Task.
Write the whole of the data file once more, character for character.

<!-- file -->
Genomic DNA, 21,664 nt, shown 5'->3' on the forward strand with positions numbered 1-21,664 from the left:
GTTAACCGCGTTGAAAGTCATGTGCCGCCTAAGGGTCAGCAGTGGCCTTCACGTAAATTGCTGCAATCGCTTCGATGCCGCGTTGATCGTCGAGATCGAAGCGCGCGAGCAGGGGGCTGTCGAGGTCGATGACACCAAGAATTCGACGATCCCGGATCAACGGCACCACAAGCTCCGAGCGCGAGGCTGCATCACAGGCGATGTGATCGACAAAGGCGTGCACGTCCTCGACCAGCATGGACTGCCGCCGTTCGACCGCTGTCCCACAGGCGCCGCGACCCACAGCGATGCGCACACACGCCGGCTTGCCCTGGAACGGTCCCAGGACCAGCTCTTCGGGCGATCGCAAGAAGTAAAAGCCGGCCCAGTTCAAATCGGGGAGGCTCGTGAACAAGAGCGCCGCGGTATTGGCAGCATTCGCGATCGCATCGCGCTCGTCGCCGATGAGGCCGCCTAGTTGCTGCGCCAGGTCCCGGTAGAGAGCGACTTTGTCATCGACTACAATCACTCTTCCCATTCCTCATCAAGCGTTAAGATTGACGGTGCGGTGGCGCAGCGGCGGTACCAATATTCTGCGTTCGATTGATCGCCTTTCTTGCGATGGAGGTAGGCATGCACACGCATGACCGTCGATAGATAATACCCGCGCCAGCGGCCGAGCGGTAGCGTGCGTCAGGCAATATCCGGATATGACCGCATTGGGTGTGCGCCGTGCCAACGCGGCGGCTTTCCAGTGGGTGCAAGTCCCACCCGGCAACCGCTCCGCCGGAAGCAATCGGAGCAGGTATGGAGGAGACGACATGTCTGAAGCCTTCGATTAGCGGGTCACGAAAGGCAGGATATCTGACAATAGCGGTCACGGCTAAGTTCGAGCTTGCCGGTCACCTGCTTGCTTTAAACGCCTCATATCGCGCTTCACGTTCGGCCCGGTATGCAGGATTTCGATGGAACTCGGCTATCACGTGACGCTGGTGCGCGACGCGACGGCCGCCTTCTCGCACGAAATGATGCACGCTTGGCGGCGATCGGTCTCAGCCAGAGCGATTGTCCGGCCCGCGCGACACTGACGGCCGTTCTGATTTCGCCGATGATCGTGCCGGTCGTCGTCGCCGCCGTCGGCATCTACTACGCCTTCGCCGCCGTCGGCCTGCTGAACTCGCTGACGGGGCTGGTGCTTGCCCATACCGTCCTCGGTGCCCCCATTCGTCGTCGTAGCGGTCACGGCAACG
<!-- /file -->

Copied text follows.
Genomic DNA, 21,664 nt, shown 5'->3' on the forward strand with positions numbered 1-21,664 from the left:
GTTAACCGCGTTGAAAGTCATGTGCCGCCTAAGGGTCAGCAGTGGCCTTCACGTAAATTGCTGCAATCGCTTCGATGCCGCGTTGATCGTCGAGATCGAAGCGCGCGAGCAGGGGGCTGTCGAGGTCGATGACACCAAGAATTCGACGATCCCGGATCAACGGCACCACAAGCTCCGAGCGCGAGGCTGCATCACAGGCGATGTGATCGACAAAGGCGTGCACGTCCTCGACCAGCATGGACTGCCGCCGTTCGACCGCTGTCCCACAGGCGCCGCGACCCACAGCGATGCGCACACACGCCGGCTTGCCCTGGAACGGTCCCAGGACCAGCTCTTCGGGCGATCGCAAGAAGTAAAAGCCGGCCCAGTTCAAATCGGGGAGGCTCGTGAACAAGAGCGCCGCGGTATTGGCAGCATTCGCGATCGCATCGCGCTCGTCGCCGATGAGGCCGCCTAGTTGCTGCGCCAGGTCCCGGTAGAGAGCGACTTTGTCATCGACTACAATCACTCTTCCCATTCCTCATCAAGCGTTAAGATTGACGGTGCGGTGGCGCAGCGGCGGTACCAATATTCTGCGTTCGATTGATCGCCTTTCTTGCGATGGAGGTAGGCATGCACACGCATGACCGTCGATAGATAATACCCGCGCCAGCGGCCGAGCGGTAGCGTGCGTCAGGCAATATCCGGATATGACCGCATTGGGTGTGCGCCGTGCCAACGCGGCGGCTTTCCAGTGGGTGCAAGTCCCACCCGGCAACCGCTCCGCCGGAAGCAATCGGAGCAGGTATGGAGGAGACGACATGTCTGAAGCCTTCGATTAGCGGGTCACGAAAGGCAGGATATCTGACAATAGCGGTCACGGCTAAGTTCGAGCTTGCCGGTCACCTGCTTGCTTTAAACGCCTCATATCGCGCTTCACGTTCGGCCCGGTATGCAGGATTTCGATGGAACTCGGCTATCACGTGACGCTGGTGCGCGACGCGACGGCCGCCTTCTCGCACGAAATGATGCACGCTTGGCGGCGATCGGTCTCAGCCAGAGCGATTGTCCGGCCCGCGCGACACTGACGGCCGTTCTGATTTCGCCGATGATCGTGCCGGTCGTCGTCGCCGCCGTCGGCATCTACTACGCCTTCGCCGCCGTCGGCCTGCTGAACTCGCTGACGGGGCTGGTGCTTGCCCATACCGTCCTCGGTGCCCCCATTCGTCGTCGTAGCGGTCACGGCAACG